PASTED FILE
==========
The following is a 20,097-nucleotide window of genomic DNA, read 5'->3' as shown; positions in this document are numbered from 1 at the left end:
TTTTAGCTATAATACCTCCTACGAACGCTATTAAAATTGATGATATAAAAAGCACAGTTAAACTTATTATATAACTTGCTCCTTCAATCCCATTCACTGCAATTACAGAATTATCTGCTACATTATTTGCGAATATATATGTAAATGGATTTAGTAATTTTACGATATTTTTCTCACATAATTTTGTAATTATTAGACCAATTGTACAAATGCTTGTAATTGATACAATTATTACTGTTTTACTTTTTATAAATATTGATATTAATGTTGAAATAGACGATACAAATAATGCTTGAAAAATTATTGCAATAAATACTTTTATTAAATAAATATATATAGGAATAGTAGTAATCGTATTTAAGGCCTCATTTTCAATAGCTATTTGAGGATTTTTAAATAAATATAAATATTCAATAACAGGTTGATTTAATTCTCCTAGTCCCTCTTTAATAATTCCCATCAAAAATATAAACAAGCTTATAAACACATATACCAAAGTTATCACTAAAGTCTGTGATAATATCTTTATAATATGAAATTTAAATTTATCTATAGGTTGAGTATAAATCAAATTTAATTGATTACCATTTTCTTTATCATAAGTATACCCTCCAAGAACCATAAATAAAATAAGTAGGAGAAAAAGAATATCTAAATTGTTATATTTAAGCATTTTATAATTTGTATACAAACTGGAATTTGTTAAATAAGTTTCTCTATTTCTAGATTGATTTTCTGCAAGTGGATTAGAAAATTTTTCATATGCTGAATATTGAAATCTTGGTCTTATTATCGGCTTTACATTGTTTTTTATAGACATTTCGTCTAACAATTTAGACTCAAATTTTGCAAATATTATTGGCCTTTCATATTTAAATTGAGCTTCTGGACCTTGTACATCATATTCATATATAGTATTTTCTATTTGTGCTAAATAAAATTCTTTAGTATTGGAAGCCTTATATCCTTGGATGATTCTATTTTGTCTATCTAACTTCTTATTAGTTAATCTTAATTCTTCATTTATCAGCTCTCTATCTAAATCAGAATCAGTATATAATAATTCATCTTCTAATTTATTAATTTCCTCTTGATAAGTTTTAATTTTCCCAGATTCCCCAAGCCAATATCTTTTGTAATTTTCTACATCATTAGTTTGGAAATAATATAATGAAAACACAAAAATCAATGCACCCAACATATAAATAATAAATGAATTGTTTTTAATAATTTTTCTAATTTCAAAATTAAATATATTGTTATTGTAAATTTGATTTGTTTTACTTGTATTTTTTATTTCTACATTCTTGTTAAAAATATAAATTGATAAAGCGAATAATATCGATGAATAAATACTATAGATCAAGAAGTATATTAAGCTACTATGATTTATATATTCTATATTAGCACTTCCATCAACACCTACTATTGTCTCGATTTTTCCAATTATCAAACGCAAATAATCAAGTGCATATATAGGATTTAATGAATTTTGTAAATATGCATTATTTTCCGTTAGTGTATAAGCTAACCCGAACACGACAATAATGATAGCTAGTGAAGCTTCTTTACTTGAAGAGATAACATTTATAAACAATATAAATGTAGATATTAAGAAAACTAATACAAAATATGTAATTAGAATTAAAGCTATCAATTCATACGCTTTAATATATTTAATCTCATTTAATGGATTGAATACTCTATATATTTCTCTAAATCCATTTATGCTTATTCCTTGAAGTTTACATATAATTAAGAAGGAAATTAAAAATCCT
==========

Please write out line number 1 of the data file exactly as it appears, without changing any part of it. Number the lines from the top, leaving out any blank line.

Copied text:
The following is a 20,097-nucleotide window of genomic DNA, read 5'->3' as shown; positions in this document are numbered from 1 at the left end: